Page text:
So two months after his second birthday, Frank was back in the hospital. This time it was for a cyst that had grown over his right ear lobe. We noticed it a while before but didn’t think anything of it. One time I got the urge to give it a little squeeze and out popped the head of an alien. Sort of. It was more like tiny packing peanuts. No, probably closer to the fluff-n-nutter stuff kids use in place of jelly on PB&Js. Oh yeah, if you’re eating, skip this part.
So once I see other life forms come out of this thing I alert Tracy and she calls the EN&T. One of the travesties of living some of my adolescent and all of my adult life in the military: I had no idea that EN&T meant Ear, Nose, & Throat. A minor factoid Tracy holds over my head to this day. Not really, I’m just starting to like playing the victim.
The last time we went to the pediatrician Frank was screaming as if someone was slowly ripping off his fingernails. And that was in the waiting room. I was bracing for wrestle-mania III taking Frank to this EN&T dude. Yeah, wrong again. Frank sat there like a little angel while EN&T boy poked, prodded, pulled, and otherwise put the cyst through the wringer. This guy used all the instruments our pediatrician did and got not one peep out of Frank.
What we did get was a diagnosis, the ear lobe stopped forming and this cyst formed in it’s place. Underneath was an empty space that the cyst would continue to fill. Infection was the big issue. It had to come off. That meant surgery, and surgery meant putting Frank completely under. Once again in his first two years of life he was going to experience something I never have, anesthesia. Big show off.
A little backstory. Frank is one righteous eater. I think I have mentioned before that he’ll take down an egg roll or ravioli or an enchilada with equal ferociousness. It is not uncommon for him to pass over chocolate to grab carrots or broccoli. Kids a circus freak. If he could grow a beard I would put him in the circus. How much could we charge people to see a bearded two year old take down broccoli spears two at a time?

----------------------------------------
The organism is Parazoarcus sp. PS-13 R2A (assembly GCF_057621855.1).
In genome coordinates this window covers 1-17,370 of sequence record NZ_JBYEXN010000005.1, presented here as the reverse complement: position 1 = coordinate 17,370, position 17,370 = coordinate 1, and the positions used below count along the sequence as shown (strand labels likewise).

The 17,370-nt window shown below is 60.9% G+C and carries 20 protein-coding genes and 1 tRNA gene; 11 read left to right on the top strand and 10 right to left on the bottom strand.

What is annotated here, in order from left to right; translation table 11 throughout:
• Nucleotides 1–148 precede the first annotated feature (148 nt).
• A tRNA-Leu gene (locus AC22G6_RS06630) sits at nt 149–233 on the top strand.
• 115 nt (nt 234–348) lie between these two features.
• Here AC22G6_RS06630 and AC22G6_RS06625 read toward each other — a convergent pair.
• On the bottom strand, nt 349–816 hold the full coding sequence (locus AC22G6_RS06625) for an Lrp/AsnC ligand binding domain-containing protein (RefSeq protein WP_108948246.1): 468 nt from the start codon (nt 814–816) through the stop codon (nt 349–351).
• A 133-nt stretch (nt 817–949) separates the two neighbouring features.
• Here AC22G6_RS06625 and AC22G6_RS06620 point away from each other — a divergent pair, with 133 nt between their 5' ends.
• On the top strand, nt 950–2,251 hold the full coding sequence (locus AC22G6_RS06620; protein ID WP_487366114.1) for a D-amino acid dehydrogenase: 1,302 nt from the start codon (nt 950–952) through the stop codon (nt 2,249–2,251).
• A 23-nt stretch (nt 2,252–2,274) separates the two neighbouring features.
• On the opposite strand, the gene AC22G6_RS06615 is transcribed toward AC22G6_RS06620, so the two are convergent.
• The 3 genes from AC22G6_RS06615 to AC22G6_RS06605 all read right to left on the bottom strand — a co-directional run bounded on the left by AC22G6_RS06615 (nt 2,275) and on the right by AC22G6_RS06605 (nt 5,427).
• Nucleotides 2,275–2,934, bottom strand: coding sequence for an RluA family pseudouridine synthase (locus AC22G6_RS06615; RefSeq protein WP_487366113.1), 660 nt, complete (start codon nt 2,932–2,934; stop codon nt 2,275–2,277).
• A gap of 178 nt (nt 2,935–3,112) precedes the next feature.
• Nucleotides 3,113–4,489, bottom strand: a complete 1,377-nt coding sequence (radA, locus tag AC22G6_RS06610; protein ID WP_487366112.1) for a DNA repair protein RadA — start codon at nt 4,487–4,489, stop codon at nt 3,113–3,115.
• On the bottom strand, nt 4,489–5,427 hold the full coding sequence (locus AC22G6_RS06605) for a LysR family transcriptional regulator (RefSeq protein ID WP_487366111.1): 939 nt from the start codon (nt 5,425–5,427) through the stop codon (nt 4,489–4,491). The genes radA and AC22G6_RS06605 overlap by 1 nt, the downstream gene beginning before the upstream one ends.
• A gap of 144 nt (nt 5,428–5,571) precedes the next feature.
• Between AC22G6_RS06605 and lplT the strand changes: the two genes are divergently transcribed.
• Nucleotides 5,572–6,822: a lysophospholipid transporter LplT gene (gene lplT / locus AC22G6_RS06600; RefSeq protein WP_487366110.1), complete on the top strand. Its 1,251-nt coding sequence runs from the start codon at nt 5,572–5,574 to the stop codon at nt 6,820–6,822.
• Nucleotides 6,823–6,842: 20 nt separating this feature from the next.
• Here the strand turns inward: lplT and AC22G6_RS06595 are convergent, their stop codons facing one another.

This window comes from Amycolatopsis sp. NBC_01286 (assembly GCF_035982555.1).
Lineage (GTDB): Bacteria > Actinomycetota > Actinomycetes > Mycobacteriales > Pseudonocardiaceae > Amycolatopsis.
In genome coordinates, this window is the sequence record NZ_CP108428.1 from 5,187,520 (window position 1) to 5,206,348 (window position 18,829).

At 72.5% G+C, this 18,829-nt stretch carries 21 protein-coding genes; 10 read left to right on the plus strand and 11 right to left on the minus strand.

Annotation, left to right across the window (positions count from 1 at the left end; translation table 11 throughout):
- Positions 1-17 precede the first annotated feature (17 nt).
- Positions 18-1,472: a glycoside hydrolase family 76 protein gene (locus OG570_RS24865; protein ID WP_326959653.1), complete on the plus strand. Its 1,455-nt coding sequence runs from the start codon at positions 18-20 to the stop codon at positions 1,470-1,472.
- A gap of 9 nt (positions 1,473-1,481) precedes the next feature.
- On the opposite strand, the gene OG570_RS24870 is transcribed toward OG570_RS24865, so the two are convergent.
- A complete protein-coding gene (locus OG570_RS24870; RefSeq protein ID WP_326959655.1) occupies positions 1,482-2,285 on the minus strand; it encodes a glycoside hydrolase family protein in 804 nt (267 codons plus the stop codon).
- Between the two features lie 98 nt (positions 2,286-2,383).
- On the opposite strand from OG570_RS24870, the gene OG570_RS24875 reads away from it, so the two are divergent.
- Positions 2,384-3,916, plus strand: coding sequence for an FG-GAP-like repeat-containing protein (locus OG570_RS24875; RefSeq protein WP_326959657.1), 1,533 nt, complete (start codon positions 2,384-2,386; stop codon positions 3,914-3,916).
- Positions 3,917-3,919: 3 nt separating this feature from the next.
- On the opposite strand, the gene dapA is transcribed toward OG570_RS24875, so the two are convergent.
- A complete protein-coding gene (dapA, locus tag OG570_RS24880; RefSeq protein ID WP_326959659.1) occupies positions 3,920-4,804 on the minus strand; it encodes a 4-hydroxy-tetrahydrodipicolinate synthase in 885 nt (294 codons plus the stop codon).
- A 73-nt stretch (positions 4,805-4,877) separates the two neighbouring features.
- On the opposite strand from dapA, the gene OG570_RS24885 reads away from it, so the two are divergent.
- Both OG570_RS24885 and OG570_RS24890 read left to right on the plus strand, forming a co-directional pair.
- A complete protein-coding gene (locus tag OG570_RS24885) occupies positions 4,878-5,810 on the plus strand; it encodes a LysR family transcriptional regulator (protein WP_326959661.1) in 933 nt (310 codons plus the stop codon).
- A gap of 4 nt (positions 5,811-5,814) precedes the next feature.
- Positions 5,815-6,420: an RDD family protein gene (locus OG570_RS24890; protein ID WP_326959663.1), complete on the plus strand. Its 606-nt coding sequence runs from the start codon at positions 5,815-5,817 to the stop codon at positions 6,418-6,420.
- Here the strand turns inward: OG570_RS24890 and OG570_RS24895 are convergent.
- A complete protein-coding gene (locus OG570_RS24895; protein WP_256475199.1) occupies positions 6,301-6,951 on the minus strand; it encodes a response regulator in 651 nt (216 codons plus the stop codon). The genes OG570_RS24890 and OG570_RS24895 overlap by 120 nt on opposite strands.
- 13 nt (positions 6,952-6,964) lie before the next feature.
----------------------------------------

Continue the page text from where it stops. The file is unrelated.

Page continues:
Anyway, I say all that about the eating to say this, anesthesia means fasting the night before. No food, no drink for 12 hours before the surgery. I wasn’t really sure how that was gonna go. The one thing Frank is doing if he’s not sleeping is eating. When children go in for surgery they tend to schedule them by age in ascending order. So the littlest kids go the shortest amount of time without fasting. In theory. Frank was two so that put him mid morning for his procedure. At worst he should only miss breakfast and then possibly 2nd breakfast before they knocked him out.
We fed him a little later than usual and gave him some juice right before he went to bed. Then we prayed, not for his safety but for his belly. He woke up in the morning and wanted to eat. I don’t remember what song and dance routine we used to distract him from that but whatever it was it worked.